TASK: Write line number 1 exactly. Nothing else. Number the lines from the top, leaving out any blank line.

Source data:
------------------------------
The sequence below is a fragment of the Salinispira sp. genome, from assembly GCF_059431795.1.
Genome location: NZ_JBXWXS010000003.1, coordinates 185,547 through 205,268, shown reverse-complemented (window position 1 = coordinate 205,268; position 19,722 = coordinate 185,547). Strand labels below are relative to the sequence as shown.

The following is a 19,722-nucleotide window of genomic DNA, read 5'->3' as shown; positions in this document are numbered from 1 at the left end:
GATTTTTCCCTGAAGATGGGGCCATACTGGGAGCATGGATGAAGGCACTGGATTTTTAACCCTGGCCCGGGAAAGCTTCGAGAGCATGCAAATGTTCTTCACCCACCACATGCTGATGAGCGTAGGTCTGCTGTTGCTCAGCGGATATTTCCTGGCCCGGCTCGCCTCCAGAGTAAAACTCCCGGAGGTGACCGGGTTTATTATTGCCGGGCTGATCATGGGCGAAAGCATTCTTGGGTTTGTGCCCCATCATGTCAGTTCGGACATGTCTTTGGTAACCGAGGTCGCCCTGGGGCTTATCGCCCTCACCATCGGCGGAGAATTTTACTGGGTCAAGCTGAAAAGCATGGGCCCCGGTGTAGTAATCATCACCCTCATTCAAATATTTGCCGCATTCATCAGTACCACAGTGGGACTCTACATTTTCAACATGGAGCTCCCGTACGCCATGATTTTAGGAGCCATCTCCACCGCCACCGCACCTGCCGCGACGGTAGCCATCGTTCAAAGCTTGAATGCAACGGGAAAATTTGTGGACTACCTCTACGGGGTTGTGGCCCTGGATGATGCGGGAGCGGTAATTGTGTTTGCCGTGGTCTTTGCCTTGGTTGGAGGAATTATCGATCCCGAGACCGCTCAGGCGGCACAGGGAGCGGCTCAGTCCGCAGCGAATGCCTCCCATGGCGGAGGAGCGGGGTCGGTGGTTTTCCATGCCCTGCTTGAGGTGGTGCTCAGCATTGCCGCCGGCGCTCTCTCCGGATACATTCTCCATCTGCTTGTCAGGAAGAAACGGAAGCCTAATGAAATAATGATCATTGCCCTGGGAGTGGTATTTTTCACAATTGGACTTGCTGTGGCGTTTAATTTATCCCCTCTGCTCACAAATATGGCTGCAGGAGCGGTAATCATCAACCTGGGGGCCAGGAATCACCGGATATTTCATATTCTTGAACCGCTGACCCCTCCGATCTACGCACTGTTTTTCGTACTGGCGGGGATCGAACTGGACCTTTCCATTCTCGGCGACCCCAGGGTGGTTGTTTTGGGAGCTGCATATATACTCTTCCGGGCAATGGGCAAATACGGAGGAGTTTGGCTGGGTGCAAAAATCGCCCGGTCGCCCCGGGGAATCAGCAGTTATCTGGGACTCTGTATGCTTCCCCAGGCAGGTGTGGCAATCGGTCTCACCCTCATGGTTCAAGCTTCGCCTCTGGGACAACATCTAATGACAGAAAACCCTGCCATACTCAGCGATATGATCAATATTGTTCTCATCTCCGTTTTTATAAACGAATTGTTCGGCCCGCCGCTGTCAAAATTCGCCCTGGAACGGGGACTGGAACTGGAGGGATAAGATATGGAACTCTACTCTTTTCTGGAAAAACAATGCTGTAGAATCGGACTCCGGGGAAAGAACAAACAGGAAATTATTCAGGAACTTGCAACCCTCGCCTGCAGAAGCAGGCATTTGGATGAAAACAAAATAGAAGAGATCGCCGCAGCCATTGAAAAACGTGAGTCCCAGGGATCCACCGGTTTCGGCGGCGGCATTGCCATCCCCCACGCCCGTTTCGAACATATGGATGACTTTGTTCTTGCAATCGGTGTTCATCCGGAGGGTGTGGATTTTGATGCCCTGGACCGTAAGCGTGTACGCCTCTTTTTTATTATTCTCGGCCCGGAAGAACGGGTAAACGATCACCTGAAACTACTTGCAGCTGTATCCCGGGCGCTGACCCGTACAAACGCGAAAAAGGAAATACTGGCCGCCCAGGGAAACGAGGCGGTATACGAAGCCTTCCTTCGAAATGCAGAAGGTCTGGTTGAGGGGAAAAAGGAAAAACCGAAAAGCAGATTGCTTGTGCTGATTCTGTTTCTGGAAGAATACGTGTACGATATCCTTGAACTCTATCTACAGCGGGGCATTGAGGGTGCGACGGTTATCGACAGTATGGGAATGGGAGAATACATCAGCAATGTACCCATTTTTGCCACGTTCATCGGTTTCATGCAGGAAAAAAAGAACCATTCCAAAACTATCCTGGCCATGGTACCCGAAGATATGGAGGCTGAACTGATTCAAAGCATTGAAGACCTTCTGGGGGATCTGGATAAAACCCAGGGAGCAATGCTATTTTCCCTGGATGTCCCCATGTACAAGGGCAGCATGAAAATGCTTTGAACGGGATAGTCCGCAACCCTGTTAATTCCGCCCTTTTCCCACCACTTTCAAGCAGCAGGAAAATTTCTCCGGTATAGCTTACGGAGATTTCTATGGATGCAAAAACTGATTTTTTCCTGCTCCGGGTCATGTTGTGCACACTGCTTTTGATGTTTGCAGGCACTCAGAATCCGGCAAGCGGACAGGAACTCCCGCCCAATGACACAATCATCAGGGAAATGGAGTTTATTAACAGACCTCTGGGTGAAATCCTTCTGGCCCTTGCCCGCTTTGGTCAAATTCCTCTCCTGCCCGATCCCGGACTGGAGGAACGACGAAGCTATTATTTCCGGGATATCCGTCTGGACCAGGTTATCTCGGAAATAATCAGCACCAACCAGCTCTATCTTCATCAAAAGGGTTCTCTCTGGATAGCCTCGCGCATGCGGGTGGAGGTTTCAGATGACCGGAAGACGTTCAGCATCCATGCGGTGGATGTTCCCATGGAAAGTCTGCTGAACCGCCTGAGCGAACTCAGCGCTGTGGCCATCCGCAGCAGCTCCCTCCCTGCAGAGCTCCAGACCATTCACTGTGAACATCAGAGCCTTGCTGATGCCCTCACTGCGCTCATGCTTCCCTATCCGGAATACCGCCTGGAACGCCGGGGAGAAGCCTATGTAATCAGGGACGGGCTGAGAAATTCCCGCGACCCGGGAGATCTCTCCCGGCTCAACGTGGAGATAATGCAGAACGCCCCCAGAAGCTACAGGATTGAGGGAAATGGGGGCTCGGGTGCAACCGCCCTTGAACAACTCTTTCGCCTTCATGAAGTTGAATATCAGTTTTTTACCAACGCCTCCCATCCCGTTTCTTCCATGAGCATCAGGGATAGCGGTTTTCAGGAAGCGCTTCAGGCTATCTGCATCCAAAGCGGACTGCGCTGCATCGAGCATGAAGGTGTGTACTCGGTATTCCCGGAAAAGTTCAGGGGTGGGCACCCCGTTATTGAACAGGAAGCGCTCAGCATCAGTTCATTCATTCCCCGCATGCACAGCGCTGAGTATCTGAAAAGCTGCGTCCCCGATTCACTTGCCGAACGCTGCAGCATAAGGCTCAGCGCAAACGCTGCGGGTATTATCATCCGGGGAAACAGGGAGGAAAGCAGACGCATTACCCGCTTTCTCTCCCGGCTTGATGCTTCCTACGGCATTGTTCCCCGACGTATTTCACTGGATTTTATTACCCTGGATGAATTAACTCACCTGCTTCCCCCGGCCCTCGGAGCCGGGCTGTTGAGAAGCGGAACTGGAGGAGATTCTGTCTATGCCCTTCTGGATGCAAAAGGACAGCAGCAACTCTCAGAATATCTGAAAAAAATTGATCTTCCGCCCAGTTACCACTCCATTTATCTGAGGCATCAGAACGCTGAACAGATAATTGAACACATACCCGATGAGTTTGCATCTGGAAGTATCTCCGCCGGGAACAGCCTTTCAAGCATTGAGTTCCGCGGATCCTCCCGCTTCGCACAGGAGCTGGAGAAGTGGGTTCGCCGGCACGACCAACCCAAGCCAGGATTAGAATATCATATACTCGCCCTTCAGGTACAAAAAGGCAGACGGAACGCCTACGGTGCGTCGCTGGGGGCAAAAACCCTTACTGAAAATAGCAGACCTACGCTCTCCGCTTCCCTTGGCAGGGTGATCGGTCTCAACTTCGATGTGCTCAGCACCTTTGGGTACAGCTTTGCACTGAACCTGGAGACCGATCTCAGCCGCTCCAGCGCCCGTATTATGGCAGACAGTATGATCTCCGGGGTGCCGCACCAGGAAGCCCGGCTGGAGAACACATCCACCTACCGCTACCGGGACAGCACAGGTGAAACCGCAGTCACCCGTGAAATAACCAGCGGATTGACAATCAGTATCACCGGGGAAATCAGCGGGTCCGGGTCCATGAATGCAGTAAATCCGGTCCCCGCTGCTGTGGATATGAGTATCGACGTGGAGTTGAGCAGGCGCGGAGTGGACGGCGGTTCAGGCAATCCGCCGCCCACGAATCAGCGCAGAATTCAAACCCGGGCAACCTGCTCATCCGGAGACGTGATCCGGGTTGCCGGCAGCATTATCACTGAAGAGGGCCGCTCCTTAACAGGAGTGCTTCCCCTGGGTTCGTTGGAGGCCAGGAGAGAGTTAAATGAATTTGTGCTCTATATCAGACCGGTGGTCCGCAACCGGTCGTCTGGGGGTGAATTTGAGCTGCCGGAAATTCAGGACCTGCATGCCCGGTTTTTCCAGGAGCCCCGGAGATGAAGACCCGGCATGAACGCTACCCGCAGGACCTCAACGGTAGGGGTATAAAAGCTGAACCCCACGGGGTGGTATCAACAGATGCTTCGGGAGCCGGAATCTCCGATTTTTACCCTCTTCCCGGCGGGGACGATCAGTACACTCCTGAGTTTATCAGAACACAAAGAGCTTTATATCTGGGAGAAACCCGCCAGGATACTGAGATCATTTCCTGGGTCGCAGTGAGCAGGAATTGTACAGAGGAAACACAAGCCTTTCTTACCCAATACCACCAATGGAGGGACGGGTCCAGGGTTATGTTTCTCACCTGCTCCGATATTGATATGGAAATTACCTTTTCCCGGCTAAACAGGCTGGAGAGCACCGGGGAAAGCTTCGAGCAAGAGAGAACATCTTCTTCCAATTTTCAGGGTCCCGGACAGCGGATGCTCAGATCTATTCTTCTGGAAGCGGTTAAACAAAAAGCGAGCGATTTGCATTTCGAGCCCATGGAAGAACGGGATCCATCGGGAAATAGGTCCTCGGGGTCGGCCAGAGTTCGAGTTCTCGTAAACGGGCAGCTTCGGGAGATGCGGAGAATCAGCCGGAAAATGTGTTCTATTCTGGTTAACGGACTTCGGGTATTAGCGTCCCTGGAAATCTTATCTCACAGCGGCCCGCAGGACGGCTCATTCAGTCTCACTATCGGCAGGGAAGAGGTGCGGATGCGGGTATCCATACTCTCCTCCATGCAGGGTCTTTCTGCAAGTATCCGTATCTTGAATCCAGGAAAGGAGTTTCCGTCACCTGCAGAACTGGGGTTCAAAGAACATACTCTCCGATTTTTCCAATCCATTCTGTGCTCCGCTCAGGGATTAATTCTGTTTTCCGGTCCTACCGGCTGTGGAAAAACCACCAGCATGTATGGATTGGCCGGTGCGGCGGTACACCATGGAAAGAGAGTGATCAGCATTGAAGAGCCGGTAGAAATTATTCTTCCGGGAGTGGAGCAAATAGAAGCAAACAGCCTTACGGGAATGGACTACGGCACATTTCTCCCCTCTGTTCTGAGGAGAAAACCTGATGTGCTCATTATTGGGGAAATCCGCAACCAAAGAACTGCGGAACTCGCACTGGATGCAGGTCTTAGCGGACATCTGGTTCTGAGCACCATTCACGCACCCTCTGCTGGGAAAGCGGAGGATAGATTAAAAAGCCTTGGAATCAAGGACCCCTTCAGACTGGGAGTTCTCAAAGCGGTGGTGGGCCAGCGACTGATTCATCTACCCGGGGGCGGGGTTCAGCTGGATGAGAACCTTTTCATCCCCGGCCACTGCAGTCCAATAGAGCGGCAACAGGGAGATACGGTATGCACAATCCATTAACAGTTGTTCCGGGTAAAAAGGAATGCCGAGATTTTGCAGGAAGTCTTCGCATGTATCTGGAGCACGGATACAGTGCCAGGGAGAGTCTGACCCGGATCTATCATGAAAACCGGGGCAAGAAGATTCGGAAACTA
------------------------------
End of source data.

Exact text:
The sequence below is a fragment of the Salinispira sp. genome, from assembly GCF_059431795.1.